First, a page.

The Pirates of Penzance at the London Coliseum
The English National Opera’s relationship with Gilbert and Sullivan continues to thrive. After The Mikado, which has been a staple production of the company for over 25 years, The Pirates of Penzance is another hit that never fails to satisfy theatre-goers. This year’s revival, originally directed by Mike Leigh and now reprised by Sarah Tipple, is no exception. First performed in 1880, the comic opera relies heavily on oxymorons and paradoxes.
Since birth, young Frederic finds himself at the centre of sticky situations. On the coast of Cornwall, a band of pirates is celebrating his 21st birthday, which also marks the last day of his apprenticeship with the soft-hearted sea rovers. It soon transpires that Frederic’s involvement with them was the result of a mix-up: Frederic’s father had instructed the boy’s nurse maid to have him apprenticed as a pilot, but the lady, who is hard of hearing, mistook the word for “pirate”.
The inexperienced lad resolves to leave the criminal life behind, but as he takes his first independent steps, a series of hilarious predicaments befall him. He is introduced to the fairer sex (he had only known his nurse maid and considered marrying her for lack of choice), he falls in love with Mabel, the no-nonsense daughter of Major-General Stanley (a most knowledgeable man who knows very little about military affairs), and he is finally faced with an absurdly imposed duty that binds him to the pirates for much, much longer than anticipated.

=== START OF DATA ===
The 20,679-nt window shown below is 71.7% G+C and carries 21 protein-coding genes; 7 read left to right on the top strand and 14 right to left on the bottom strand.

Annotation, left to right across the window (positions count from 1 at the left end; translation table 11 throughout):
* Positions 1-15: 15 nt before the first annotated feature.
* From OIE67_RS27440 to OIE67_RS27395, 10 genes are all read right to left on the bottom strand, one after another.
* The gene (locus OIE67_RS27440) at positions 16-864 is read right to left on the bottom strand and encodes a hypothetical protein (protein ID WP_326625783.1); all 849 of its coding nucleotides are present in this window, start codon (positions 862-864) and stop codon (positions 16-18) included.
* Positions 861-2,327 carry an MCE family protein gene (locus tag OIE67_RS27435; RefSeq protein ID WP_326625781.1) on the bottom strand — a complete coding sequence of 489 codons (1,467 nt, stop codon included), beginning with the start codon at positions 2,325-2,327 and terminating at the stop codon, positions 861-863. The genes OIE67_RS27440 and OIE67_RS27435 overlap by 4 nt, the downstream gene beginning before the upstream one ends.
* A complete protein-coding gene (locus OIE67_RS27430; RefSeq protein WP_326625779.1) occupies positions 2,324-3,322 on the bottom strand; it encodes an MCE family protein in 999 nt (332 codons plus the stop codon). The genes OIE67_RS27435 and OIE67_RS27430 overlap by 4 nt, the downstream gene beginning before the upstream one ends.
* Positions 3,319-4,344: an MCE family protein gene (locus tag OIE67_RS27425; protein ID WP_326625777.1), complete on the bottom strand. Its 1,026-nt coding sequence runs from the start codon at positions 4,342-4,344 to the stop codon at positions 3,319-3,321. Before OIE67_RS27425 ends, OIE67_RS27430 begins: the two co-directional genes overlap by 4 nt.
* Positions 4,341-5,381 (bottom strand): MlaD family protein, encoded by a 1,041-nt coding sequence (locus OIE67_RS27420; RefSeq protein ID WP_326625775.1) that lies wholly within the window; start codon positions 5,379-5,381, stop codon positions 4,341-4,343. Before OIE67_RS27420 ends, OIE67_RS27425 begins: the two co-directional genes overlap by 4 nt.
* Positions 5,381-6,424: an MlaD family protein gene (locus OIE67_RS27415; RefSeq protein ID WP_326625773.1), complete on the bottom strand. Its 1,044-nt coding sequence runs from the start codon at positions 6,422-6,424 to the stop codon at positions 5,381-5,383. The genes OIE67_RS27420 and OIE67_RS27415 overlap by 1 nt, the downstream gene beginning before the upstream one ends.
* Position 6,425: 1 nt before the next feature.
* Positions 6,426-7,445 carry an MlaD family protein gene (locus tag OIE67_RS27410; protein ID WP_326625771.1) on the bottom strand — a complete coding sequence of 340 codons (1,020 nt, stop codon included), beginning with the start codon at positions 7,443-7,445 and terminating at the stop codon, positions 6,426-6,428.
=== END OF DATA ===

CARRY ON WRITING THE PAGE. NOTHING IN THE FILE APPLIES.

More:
The set consists of a striking blue backdrop with a large circular hole in its midst through which characters emerge. Other boldly coloured screens of different geometrical shapes slide in and out to form layers, creating abstract formations. The set cannot be said to create an atmosphere in any way and is a little at odds with the Victorian costumes. It does, however, give the show a modern edge and helps it shed, to an extent, the classical quality that may weigh it down and make it too safe and tame.
Both vocally and in terms of stage presence, the cast does not disappoint, and the comic timing is spot on. There are a couple of clumsy moments during the choreographies but they will no doubt be smoothed out as the the show settles and solidifies. The irresistibly uplifting score and genuinely amusing text provide much substance in themselves, but the elegant touch of the ENO group is felt throughout, and it does full justice to this timeless piece.
Photo: Tom Bowles
The Pirates of Penzance is at the London Coliseum from 9th February until 25th March 2017. Book your tickets here.